The Lawyer Global Litigation Top 50 report is the only ranking of international law firms by litigation and arbitration revenue and is essential reading for anyone seeking to benchmark their litigation and dispute resolution practices...
This year, The Lawyer’s annual ranking of the largest UK law firms by turnover is available as an interactive, digital benchmarking tool. For the first time this will allow you to manipulate each data set against the metrics of your choice.
Slaughter and May has made its first lateral hire in Asia with the addition of Morrison & Foerster’s (MoFo) co-head of China capital markets John Moore.
The move will gift Slaughters a US law capability for capital markets transactions in Hong Kong, a strategy which has been on the cards since 2012 (24 September 2012).
A source said the strategy of hiring US-qualified lawyers in Hong Kong was triggered in 2012 by "significant changes in the market” after a number of US firms moved to take on Hong Kong law capabilities.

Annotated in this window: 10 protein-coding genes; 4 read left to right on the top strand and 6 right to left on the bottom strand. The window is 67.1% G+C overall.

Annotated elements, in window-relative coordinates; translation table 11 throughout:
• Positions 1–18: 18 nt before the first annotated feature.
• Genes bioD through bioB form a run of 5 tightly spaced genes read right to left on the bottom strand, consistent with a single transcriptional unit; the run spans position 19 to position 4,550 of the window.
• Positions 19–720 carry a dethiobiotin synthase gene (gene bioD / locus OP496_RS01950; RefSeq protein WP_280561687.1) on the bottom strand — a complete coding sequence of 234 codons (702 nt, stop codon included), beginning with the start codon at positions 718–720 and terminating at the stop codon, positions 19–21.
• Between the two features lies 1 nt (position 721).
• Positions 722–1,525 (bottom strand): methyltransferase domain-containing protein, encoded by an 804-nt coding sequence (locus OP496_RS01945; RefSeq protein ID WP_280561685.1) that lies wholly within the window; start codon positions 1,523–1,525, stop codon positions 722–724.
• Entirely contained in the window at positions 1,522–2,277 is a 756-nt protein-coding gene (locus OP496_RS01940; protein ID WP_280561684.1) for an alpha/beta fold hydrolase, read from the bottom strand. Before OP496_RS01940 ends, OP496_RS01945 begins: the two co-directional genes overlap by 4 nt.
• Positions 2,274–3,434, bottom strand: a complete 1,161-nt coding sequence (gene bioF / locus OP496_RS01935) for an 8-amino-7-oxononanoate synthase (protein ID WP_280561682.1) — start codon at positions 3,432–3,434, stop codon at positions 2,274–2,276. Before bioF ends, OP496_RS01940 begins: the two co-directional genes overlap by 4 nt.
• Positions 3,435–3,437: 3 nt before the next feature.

These include Davis Polk & Wardwell, a Slaughter and May best friend, which has developed local law capabilites in numerous jurisdictions, including London and Hong Kong.
Partner Paul Olney said the firm will initially look to hire two or three associates to support Moore, but is unlikely to bring in another US-qualified partner. He stressed that the US firms Slaughters has a relationship with have been kept informed of the move since 2012.
John Moore, who will start at Slaughters next month, joined MoFo from legacy Herbert Smith in 2011, where he was head of the firm’s US capital markets in Asia. He was previously a senior legal counsel at Goldman Sachs, where he was responsible for legal coverage in Asia.
It was while at Goldman Sachs that Moore first started working with the firm, with both advising on the Tracker Fund IPO in 1999. "Since then, we have worked together on several client matters, so I know the team well and have the highest regard for them,” Moore said.
He added: “My joining Slaughter and May in Hong Kong will enable the firm to provide integrated Hong Kong and US law capability for capital markets transactions in Hong Kong and strengthen the firm’s long-established presence and practice in Hong Kong.
Olney said Slaughters has no intention to practice US law in London.